Summertime inspires
outdoor jazz and blues

Stephen Barry makes a guest appearance at Mary-Ann Lacey’s August 13 concert

By Byron Toben

September 1, 2022

Jazz vocalist Mary-Ann Lacey continued her twice-monthly outdoor show at La Petite Marche on August 13. These sweet, jazzy and bluesy sounds of a summer evening can in a sense be traced back to Shakespeare’s 1605 A Midsummer Night’s Dream for which Felix Mendelsohn wrote an overture in 1826 and incidental music in 1842.

In 1955, Ingmar Bergman wrote and filmed Smiles of a Summer Night, inspiring Stephen Sondheim’s 1973 Broadway hit A Little Night Music and Woody Allen’s 1982 film A Midsummer’s Night Sex Comedy.

In this show, Ms. Lacey was joined by her frequent keyboard accompanist Sylvain LeBuis, and in the absence of her usual bassist Paul Vandyk, managed to track down and secure the contribution of the award-winning great Stephen Barry.

The program consisted of about 23 songs. Set One led off with the Fats Waller 1929 classic Honey Suckle Rose. Mr. Barry joined Ms. Lacey in a duet for part of it.

It continued with some of my favourites, such as Gus Kahn’s 1936 My Baby Just Cares for Me and Johnny Burke’s 1936 Pennies from Heaven.

Five other neat tunes later, the set concluded with two classics: Bill Monroe’s 1945 Blue Moon of Kentucky, which motivated two bouncy ladies in the audience to dance along on the sidewalk as guitarist Eric Sandmark, on a night off, joined Ms. Lacey in a vocal duet; and Louis Jordan’s 1943 Is You Is or Is You Ain’t My Baby?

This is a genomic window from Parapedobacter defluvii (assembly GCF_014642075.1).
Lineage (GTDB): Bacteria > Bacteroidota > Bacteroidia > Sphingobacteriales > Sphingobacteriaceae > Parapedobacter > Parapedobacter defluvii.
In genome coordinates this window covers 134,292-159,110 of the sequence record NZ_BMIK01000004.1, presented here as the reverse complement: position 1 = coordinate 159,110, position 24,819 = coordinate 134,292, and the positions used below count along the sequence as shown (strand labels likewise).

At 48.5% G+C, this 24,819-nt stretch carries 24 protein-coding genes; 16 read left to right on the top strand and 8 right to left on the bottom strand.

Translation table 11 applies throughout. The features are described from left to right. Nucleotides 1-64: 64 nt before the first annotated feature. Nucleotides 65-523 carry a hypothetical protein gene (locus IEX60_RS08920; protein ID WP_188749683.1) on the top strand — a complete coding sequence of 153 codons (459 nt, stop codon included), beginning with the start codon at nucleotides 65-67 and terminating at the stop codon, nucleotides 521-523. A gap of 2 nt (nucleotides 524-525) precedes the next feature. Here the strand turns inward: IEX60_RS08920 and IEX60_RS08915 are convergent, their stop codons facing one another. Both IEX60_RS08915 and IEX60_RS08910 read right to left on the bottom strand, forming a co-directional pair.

Set Two opened with the Sept/Clare 1930 hit Please Don’t Talk About Me When I’m Gone, followed by the Jacobs/Secunda 1932 mega-hit Bei Mir Bist Du Schein.

The ever popular 1931 All Of Me by Marks/Simon soon followed, as well as two songs involving Tennessee, namely Tennessee Blues and the 1946 Stuart/King Tennessee Waltz which led to a dozen or so more audience couples joining in dancing along.

Ms. Lacey not only has a beautiful voice but is audience friendly. Surprising that the Montreal Jazz Fest has not picked this local star up – hint, hint.

Feature image: the Sandmark Trio (Sophie Charpentier, Mary-Ann Lacey and Eric Sandmark), by Signet

Byron Toben, a past president of The Montreal Press Club, has been’s theatre reviewer since July 2015. Previously, he wrote for since terminated web sites Rover Arts and Charlebois Post, print weekly The Downtowner and print monthly The Senior Times. He also is an expert consultant on U.S. work permits for Canadians.

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